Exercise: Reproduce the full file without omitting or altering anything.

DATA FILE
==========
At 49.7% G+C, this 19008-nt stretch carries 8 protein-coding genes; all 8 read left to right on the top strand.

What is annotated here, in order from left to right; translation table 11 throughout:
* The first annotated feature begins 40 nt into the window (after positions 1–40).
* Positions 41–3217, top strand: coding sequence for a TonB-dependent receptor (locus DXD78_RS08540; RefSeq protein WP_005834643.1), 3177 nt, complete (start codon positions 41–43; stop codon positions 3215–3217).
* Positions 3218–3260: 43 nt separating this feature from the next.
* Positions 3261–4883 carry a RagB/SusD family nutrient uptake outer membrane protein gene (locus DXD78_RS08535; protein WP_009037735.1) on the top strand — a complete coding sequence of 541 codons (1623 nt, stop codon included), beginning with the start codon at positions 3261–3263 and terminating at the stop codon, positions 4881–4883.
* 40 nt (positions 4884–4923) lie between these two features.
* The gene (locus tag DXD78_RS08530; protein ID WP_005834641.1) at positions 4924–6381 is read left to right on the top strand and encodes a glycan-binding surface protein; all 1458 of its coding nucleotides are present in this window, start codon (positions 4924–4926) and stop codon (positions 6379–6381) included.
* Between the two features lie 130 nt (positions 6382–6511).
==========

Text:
At 49.7% G+C, this 19008-nt stretch carries 8 protein-coding genes; all 8 read left to right on the top strand.

What is annotated here, in order from left to right; translation table 11 throughout:
* The first annotated feature begins 40 nt into the window (after positions 1–40).
* Positions 41–3217, top strand: coding sequence for a TonB-dependent receptor (locus DXD78_RS08540; RefSeq protein WP_005834643.1), 3177 nt, complete (start codon positions 41–43; stop codon positions 3215–3217).
* Positions 3218–3260: 43 nt separating this feature from the next.
* Positions 3261–4883 carry a RagB/SusD family nutrient uptake outer membrane protein gene (locus DXD78_RS08535; protein WP_009037735.1) on the top strand — a complete coding sequence of 541 codons (1623 nt, stop codon included), beginning with the start codon at positions 3261–3263 and terminating at the stop codon, positions 4881–4883.
* 40 nt (positions 4884–4923) lie between these two features.
* The gene (locus tag DXD78_RS08530; protein ID WP_005834641.1) at positions 4924–6381 is read left to right on the top strand and encodes a glycan-binding surface protein; all 1458 of its coding nucleotides are present in this window, start codon (positions 4924–4926) and stop codon (positions 6379–6381) included.
* Between the two features lie 130 nt (positions 6382–6511).